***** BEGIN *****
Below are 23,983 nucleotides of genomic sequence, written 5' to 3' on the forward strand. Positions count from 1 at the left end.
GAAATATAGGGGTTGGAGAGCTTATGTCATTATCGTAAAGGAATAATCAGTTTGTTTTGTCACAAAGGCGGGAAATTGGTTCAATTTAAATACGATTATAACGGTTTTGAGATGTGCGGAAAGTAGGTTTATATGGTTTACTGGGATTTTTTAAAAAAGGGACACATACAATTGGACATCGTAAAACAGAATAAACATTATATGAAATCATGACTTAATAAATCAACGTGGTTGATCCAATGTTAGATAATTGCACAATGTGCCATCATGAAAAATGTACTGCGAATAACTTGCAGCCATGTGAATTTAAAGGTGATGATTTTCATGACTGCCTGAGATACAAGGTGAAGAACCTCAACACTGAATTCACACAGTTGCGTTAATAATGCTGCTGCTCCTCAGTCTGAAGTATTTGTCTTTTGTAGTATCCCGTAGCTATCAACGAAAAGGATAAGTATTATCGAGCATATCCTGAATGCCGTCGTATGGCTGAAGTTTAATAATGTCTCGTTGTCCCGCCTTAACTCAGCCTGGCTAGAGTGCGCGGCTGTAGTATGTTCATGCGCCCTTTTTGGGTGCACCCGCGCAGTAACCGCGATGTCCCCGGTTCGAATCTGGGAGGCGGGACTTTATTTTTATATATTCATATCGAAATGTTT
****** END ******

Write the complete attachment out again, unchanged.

Below are 23,983 nucleotides of genomic sequence, written 5' to 3' on the forward strand. Positions count from 1 at the left end.
GAAATATAGGGGTTGGAGAGCTTATGTCATTATCGTAAAGGAATAATCAGTTTGTTTTGTCACAAAGGCGGGAAATTGGTTCAATTTAAATACGATTATAACGGTTTTGAGATGTGCGGAAAGTAGGTTTATATGGTTTACTGGGATTTTTTAAAAAAGGGACACATACAATTGGACATCGTAAAACAGAATAAACATTATATGAAATCATGACTTAATAAATCAACGTGGTTGATCCAATGTTAGATAATTGCACAATGTGCCATCATGAAAAATGTACTGCGAATAACTTGCAGCCATGTGAATTTAAAGGTGATGATTTTCATGACTGCCTGAGATACAAGGTGAAGAACCTCAACACTGAATTCACACAGTTGCGTTAATAATGCTGCTGCTCCTCAGTCTGAAGTATTTGTCTTTTGTAGTATCCCGTAGCTATCAACGAAAAGGATAAGTATTATCGAGCATATCCTGAATGCCGTCGTATGGCTGAAGTTTAATAATGTCTCGTTGTCCCGCCTTAACTCAGCCTGGCTAGAGTGCGCGGCTGTAGTATGTTCATGCGCCCTTTTTGGGTGCACCCGCGCAGTAACCGCGATGTCCCCGGTTCGAATCTGGGAGGCGGGACTTTATTTTTATATATTCATATCGAAATGTTT